The basic question is "How will this brain injury affect my child in school?" There is no easy answer to this. It is different for each child because each brain injury is different. Let your child's teacher and school know that your child has had a brain injury as soon as possible. Keep them updated on your child's progress. They need to know:
If your child now takes medication, the school will need information about your child's medications. In large schools, the school nurse or other health professional will administer or directly supervise the administration of medication to your child. In small schools, a health professional may not always be present. Identify the person responsible for administering medication to your child each day. Also identify another person who will administer medication to your child if the first person is not at school. Make sure everyone understands:
If your child has developed a seizure disorder since the brain injury, the school will need information about the seizures. Both you and the school staff should develop a plan for handling in-school seizures. Make sure the appropriate school staff knows about your child's seizure medication and the type of seizure your child has. Your child's friends may be concerned about your child's seizures. Tell them about your child's seizures and what they can do to help their friend. Consider getting a medical alert bracelet or necklace for your child.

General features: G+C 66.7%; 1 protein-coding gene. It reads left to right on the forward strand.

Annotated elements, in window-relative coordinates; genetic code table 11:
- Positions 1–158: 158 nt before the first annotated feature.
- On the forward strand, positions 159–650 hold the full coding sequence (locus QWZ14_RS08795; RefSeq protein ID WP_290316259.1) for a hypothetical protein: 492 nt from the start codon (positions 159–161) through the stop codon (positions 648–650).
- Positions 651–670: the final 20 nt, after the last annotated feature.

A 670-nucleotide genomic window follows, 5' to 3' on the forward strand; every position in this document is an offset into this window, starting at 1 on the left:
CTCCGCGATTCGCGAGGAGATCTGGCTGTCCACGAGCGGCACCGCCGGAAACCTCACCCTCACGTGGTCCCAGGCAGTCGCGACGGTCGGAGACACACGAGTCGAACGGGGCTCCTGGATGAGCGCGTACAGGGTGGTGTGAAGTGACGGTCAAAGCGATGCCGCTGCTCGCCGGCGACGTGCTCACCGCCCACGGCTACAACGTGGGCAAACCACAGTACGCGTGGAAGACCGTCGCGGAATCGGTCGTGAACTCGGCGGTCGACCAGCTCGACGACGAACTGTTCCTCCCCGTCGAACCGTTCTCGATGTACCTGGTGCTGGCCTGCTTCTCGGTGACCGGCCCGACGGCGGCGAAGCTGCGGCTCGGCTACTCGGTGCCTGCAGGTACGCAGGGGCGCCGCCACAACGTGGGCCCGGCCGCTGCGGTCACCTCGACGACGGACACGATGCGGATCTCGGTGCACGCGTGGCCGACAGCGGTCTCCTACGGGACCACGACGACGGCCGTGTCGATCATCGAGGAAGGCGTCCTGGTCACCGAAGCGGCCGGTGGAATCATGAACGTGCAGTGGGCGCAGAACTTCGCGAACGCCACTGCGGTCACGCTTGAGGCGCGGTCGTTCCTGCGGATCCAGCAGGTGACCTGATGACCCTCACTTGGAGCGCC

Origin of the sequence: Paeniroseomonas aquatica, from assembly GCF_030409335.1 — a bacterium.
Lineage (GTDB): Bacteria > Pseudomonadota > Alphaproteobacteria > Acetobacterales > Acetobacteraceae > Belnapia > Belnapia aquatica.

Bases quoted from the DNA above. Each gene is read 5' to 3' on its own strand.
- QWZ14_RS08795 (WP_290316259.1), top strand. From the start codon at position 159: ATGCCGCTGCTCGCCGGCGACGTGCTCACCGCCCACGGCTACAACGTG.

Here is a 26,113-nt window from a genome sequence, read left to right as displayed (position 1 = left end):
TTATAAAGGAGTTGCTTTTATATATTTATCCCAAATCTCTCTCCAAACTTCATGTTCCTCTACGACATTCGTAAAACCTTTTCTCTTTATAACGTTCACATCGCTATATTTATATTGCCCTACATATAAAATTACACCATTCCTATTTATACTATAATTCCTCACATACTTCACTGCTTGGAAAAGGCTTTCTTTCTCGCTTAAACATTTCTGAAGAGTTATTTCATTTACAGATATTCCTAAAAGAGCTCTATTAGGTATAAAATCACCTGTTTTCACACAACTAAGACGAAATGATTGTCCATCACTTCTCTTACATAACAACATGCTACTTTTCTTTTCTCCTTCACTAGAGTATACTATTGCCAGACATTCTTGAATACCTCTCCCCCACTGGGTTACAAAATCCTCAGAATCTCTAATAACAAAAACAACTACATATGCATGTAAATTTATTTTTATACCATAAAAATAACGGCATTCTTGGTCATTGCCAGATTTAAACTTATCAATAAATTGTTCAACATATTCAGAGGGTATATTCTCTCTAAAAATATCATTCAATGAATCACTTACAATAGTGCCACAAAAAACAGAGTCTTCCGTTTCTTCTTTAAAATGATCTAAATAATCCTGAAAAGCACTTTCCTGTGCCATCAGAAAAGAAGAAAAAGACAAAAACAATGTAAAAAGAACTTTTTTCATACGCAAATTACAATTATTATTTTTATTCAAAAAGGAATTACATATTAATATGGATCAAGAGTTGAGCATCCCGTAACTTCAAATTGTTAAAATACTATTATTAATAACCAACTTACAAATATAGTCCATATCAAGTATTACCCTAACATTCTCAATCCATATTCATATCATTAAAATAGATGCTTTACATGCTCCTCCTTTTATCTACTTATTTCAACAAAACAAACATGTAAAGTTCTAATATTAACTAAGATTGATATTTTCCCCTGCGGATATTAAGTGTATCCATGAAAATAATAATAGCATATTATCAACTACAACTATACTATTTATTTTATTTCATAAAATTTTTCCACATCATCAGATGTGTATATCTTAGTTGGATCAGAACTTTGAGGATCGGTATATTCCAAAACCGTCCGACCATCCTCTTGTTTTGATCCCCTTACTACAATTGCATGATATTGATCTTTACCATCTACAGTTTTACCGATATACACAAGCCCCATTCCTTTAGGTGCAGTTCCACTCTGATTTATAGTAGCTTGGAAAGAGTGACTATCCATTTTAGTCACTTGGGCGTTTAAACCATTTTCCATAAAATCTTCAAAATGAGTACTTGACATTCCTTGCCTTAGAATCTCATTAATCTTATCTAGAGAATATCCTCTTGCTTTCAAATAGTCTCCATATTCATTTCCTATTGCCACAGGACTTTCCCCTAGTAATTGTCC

Schools and rehabilitation programs often have different expectations about what students need, what resources are available, how much services will cost, and who will pay for them. Therefore, it is important that people from the school and rehabilitation staff get together as soon as possible to begin planning before your child goes home.
Rehabilitation staff can advise school staff about your child's:
School staff can advise rehabilitation staff about your child's:
Caution: Ask the school what paperwork (letters, tests, or reports) is needed to show that your child has had a traumatic brain injury.
By sharing this information, rehabilitation and school staff can work with you to figure out if your child will need:
TIP: Follow up to be sure information is exchanged between rehabilitation and school staff by meetings, in writing, during visits, or by telephone.
TIP: Attend meetings between rehabilitation and school staff so you have first-hand knowledge of discussions and recommendations.
— It was like learning another whole language when we applied for special education. The school gave me a handbook on the law and how to apply.